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Timothy Cunningham was killed by his friend, it was supposed to be a joke but the device failed and his lings willed with water, CO2 valve failed, happy birthday, look under his fingernails (the drawing is the device that only 3 other people know about)

Timothy Cunningham was killed by his friend, it was supposed to be a joke but the device failed and his lings willed with water, CO2 valve failed, happy birthday, look under his fingernails (the drawing is the device that only 3 other people know about)

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Timothy Cunningham was a well-educated, motivated career man who felt it was his purpose to change lives. But in his personal life, Cunningham struggled with his sexuality, was upset he hadn’t landed a promotion, and lived with a chronic disease, family and friends told Atlanta police.

It’s now no longer a mystery how the Centers for Disease Control and Prevention epidemiologist died. Cunningham committed suicide by drowning himself, according to the Fulton County Medical Examiner’s office.

The Atlanta Journal-Constitution on Monday obtained more than 600 pages of documents that show how the extensive investigation unfolded. Though there are hints at the personal struggles Cunningham was facing, there are no definitive answers to the biggest question: Why?

Cunningham, 35, was reported missing from his northwest Atlanta home in February. Just over seven weeks later, his body was pulled from the Chattahoochee River. An autopsy determined Cunningham drowned, but the case remained open for six weeks while investigators worked to determine if the drowning was accidental.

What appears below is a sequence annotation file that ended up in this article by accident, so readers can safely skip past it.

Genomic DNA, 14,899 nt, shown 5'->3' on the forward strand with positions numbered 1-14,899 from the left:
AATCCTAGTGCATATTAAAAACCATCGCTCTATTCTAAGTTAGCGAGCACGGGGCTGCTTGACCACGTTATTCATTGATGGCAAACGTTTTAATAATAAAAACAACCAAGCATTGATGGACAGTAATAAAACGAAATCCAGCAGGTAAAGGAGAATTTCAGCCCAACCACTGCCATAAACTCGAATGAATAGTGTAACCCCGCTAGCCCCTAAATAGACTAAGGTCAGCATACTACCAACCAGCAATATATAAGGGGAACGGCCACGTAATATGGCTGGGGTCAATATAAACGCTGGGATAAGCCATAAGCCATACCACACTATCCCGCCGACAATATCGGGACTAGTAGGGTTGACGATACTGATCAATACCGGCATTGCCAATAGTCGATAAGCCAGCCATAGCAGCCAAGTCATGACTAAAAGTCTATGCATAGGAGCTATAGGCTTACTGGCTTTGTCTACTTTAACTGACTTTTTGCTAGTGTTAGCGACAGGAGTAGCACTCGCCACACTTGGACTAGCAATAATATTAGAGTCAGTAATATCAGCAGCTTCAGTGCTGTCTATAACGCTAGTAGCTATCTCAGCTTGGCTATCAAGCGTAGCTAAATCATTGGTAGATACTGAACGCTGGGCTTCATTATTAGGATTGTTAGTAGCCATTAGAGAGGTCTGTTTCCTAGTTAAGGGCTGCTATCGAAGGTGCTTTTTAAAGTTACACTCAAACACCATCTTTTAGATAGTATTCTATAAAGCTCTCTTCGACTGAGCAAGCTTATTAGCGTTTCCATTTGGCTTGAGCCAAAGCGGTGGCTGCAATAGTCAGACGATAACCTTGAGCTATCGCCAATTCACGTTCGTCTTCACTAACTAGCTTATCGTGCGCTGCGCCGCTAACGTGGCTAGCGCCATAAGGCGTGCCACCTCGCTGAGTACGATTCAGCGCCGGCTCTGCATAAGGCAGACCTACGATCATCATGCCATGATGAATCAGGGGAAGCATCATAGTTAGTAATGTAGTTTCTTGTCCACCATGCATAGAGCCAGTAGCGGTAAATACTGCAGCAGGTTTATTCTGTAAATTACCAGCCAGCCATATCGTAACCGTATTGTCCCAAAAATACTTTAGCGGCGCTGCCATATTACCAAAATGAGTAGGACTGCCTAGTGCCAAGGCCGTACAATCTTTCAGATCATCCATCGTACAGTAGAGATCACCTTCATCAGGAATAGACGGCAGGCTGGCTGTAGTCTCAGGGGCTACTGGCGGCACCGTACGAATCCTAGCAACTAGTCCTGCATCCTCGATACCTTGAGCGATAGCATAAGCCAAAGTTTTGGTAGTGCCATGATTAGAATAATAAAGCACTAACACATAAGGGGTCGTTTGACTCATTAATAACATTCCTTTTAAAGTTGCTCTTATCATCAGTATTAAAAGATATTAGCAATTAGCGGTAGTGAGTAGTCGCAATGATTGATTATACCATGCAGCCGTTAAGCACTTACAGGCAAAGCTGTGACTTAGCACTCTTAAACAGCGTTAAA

They reviewed evidence and transcriptions of interviews with family, friends and coworkers from an extensive investigation that began on Feb. 14, the day his parents reported him missing.

“You have to figure things out for yourself.” Those were among the last words Cunningham told his sister, Tiana, over the phone, she told police. The siblings were close and spoke frequently, but in their last conversation, Tiana thought her older brother sounded paranoid.

When Cunningham stopped responding to his family’s calls, it alarmed his parents, who drove from Maryland to his Atlanta home. All of their son’s personal items, including his SUV and beloved dog, Mr. Bojangles, had been left behind. His parents found some of his clothes in trash bins outside the garage, they told police. But there was no sign of Cunningham.

So how did Cunningham, who knew how to swim, end up dead in the Chattahoochee River?

“We may never be able to tell you how he got into the river,” said Atlanta Police Maj. Michael O’Connor on April 5, two days after Cunningham’s body was found.

Did his job play a role?

The story quickly made national headlines due to his job at the CDC. Social media responded with wild speculation about connections between the work he did for the CDC and his disappearance.

“We’re very aware of the conspiracy theories,” O’Connor said at a Feb. 27 news conference. Police said they had very few leads in the case. But tipsters from around the country believed they’d seen Cunningham and contacted police with that information. A woman in Hawaii said she believed Cunningham was her new neighbor, according to the police file.

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